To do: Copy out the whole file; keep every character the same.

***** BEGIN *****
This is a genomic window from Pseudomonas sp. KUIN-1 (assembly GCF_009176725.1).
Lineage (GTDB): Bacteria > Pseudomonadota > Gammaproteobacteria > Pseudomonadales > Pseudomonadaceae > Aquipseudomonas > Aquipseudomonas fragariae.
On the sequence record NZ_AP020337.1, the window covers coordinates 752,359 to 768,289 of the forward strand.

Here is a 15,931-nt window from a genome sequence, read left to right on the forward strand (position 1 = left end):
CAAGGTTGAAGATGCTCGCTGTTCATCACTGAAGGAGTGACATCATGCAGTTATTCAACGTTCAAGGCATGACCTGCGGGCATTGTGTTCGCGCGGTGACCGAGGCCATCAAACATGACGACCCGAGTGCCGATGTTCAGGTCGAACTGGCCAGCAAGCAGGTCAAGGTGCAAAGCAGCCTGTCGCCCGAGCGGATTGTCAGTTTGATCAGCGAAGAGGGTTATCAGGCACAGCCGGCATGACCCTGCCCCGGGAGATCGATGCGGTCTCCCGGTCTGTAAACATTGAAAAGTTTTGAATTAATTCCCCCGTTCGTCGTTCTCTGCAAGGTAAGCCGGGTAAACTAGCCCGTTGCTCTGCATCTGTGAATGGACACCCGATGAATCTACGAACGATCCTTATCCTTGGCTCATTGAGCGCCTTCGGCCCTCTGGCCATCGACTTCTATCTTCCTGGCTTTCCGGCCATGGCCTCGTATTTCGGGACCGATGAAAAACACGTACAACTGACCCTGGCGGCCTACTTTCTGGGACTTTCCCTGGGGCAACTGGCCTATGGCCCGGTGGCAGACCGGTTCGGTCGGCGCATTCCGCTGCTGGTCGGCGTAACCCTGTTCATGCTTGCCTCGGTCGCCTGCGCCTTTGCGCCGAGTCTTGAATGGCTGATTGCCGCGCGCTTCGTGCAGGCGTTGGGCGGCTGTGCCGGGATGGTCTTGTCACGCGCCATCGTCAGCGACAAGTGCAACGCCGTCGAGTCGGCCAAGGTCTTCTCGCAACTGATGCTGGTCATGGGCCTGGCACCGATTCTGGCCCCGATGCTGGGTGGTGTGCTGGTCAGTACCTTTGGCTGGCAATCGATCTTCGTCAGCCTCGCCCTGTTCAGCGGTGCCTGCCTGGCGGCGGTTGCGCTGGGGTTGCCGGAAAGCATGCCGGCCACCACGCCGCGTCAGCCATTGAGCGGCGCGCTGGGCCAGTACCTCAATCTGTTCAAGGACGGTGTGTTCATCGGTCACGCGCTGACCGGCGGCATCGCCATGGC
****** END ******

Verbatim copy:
This is a genomic window from Pseudomonas sp. KUIN-1 (assembly GCF_009176725.1).
Lineage (GTDB): Bacteria > Pseudomonadota > Gammaproteobacteria > Pseudomonadales > Pseudomonadaceae > Aquipseudomonas > Aquipseudomonas fragariae.
On the sequence record NZ_AP020337.1, the window covers coordinates 752,359 to 768,289 of the forward strand.

Here is a 15,931-nt window from a genome sequence, read left to right on the forward strand (position 1 = left end):
CAAGGTTGAAGATGCTCGCTGTTCATCACTGAAGGAGTGACATCATGCAGTTATTCAACGTTCAAGGCATGACCTGCGGGCATTGTGTTCGCGCGGTGACCGAGGCCATCAAACATGACGACCCGAGTGCCGATGTTCAGGTCGAACTGGCCAGCAAGCAGGTCAAGGTGCAAAGCAGCCTGTCGCCCGAGCGGATTGTCAGTTTGATCAGCGAAGAGGGTTATCAGGCACAGCCGGCATGACCCTGCCCCGGGAGATCGATGCGGTCTCCCGGTCTGTAAACATTGAAAAGTTTTGAATTAATTCCCCCGTTCGTCGTTCTCTGCAAGGTAAGCCGGGTAAACTAGCCCGTTGCTCTGCATCTGTGAATGGACACCCGATGAATCTACGAACGATCCTTATCCTTGGCTCATTGAGCGCCTTCGGCCCTCTGGCCATCGACTTCTATCTTCCTGGCTTTCCGGCCATGGCCTCGTATTTCGGGACCGATGAAAAACACGTACAACTGACCCTGGCGGCCTACTTTCTGGGACTTTCCCTGGGGCAACTGGCCTATGGCCCGGTGGCAGACCGGTTCGGTCGGCGCATTCCGCTGCTGGTCGGCGTAACCCTGTTCATGCTTGCCTCGGTCGCCTGCGCCTTTGCGCCGAGTCTTGAATGGCTGATTGCCGCGCGCTTCGTGCAGGCGTTGGGCGGCTGTGCCGGGATGGTCTTGTCACGCGCCATCGTCAGCGACAAGTGCAACGCCGTCGAGTCGGCCAAGGTCTTCTCGCAACTGATGCTGGTCATGGGCCTGGCACCGATTCTGGCCCCGATGCTGGGTGGTGTGCTGGTCAGTACCTTTGGCTGGCAATCGATCTTCGTCAGCCTCGCCCTGTTCAGCGGTGCCTGCCTGGCGGCGGTTGCGCTGGGGTTGCCGGAAAGCATGCCGGCCACCACGCCGCGTCAGCCATTGAGCGGCGCGCTGGGCCAGTACCTCAATCTGTTCAAGGACGGTGTGTTCATCGGTCACGCGCTGACCGGCGGCATCGCCATGGC